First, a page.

In general, however, this act is performed by delivering a writing showing the intention of the parties, which writing is itself called an assignment.

An assignment may be a gift, a sale, or a temporary or conditional transfer of ownership or title; and may be made of lands, inheritances, goods, liens, claims, suits, rights—in short, any tiling that is property.

If it be necessary to bring suit upon a claim or other matter which has been assigned or sold, such suit must be brought in the name of the assignee, as the plaintiff. The statutes of this state, and of Oregon and Washington, are uniform, in requiring every action to be prosecuted in the name of the real party in interest, with some exceptions, such as in certain cases of trusts.'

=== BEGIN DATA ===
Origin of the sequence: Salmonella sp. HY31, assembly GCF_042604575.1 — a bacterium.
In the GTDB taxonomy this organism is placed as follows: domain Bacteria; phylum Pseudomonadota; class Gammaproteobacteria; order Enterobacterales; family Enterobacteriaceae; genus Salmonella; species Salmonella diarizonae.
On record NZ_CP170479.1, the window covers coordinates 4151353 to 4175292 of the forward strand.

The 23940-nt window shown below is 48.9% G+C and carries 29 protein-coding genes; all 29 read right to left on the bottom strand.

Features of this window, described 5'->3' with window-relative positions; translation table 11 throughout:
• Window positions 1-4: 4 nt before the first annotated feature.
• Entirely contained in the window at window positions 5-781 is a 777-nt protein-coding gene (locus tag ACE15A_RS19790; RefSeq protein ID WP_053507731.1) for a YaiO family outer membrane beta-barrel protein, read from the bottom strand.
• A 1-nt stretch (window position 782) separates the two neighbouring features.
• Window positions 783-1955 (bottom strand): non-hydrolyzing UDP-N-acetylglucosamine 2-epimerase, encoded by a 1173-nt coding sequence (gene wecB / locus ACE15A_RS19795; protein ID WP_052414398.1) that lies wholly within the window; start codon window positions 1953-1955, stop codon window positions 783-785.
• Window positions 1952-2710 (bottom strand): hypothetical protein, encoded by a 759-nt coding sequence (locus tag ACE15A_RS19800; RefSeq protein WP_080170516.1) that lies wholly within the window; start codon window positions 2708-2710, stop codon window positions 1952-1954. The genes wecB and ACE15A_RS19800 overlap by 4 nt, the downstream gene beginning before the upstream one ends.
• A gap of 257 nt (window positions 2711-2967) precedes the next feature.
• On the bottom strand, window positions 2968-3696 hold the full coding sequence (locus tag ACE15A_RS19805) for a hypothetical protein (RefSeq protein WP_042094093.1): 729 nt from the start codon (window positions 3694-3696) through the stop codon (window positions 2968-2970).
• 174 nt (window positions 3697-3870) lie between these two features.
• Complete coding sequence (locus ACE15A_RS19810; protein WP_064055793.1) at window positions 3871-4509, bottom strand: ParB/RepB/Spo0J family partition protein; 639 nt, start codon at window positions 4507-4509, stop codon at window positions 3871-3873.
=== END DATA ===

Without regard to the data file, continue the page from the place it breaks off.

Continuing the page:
Every assignment, in writing or otherwise, of any estate or interest in lands, or in goods in action, or of any rents or profits issuing therefrom, made with intent to hinder, delay or defraud creditors or other persons of their lawful suits, damages, forfeitures, debts or demands, is void.'

Every assignment, verbal or written, of goods, chattels, or things in action, made in trust for the use of the person making

'Wood's Dig. art. 789; Statutes O. 89; Stat- • Wood's Dig. art 408: Statutes 0. 52». ntes W. 131.

the same, is void against the creditors, existing or subsequent, of such person.'

The words "assigned to A. B." written on the back of an account, and signed by the assignor, are held to be a sufficient assignment.